Flight Lesson – 3
Towards the end of their first lesson, I tell my tailwheel student to take me back to the airport. Their lightness on the stick immediately changes with the word “airport” biting at their reptilian brain, and they return to over-controlling my plane. Projecting their anxiety, from the thought of their first landing, into their body subconsciously. I come on the controls to calm their movements, allowing them to observe and absorb without fear. The only thing I talk about on our way back to the airport is the wind. Pointing out where the wind is mirrored in the water and the pastures all around us. I ask them what the wind feels like, and how is it playing and swaying the plane. Are we lifting in the heat radiating from the city, or sinking in the cool air over the lake? I don’t teach power settings, airspeed, or technique. We just chat about the wind.
Once we’re back on the ground I tell them they’re going to do this take-off alone, but with their hand only. I will be on the throttle and rudders so they can concentrate on one thing – the wind. Then I ask, “So where’s the wind?” Sometimes they answer quickly, sometimes they search for the windsock to prompt them. Either way they say where they think the wind is coming from, in relation to the airplane’s nose. My student’s bodies never agree with their answers. So I ask again. “Where’s the wind?” They grow wiser and consult nature. Finding truer information in the tall grass or the tree limbs, and proudly answer my question once more. But their hand never moves. The stick remains still – straight up and down. I ask a third time. “Where is the wind? Look at your hand.” They look down at their hand. Now that I’ve drawn their attention away from the Top Gun scenario running in their mind of their first take-off, they can focus on the present.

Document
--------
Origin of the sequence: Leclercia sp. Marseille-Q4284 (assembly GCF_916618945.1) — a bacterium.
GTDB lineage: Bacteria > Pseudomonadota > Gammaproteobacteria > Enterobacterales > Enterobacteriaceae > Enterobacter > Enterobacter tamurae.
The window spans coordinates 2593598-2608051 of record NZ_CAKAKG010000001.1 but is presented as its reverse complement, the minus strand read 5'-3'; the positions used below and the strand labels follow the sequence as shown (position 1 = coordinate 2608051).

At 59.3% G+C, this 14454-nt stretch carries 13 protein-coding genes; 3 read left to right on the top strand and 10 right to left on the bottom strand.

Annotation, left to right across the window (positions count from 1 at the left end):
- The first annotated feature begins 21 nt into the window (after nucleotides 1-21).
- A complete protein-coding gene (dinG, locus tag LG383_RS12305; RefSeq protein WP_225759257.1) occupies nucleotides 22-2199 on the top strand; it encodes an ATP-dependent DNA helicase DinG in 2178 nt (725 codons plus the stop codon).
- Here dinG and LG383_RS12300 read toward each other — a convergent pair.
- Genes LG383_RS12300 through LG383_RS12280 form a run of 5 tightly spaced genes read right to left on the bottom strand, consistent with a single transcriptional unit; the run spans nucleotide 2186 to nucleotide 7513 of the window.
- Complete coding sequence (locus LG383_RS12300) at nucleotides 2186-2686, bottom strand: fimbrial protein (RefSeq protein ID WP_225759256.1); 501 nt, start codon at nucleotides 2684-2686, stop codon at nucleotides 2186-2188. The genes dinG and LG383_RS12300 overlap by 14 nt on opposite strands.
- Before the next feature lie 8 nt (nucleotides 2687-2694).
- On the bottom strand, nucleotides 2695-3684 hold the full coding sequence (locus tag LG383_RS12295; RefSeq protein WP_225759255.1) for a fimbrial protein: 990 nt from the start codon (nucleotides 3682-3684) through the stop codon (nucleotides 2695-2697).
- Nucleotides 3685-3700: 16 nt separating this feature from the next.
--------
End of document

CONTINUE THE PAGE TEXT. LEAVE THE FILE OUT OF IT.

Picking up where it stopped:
I teach them. “The wind is not your friend, it is not your enemy, it is your superior. It is far greater than you or your plane. If someone as magnificent as the wind just walked across our beautiful grass runway, wouldn’t you turn to acknowledge it? Wouldn’t you wave, point, or extend your hand out to greet it? Call or even bow to the wind? Your brain just learned how to notice the wind, but your body didn’t move. The wind can kill your plane, and your plane will die saving you. Point the stick to the wind. Never take-off or land without acknowledging the wind.”
Wind turbines do nothing but acknowledge the wind. They turn into the wind effortlessly and their blades respond proportionately. From that intuitive response they generate energy. When you draw your attention to notice the invisible wind, you start to see it and feel it everywhere. The wind is no longer just in the windsock or in the voice of ATIS, it leaves its footprints all around you. We begin generating our power as pilots by being mindful that there are things in nature leaving footprints all around us, guiding us, and turn our attention to acknowledge them.
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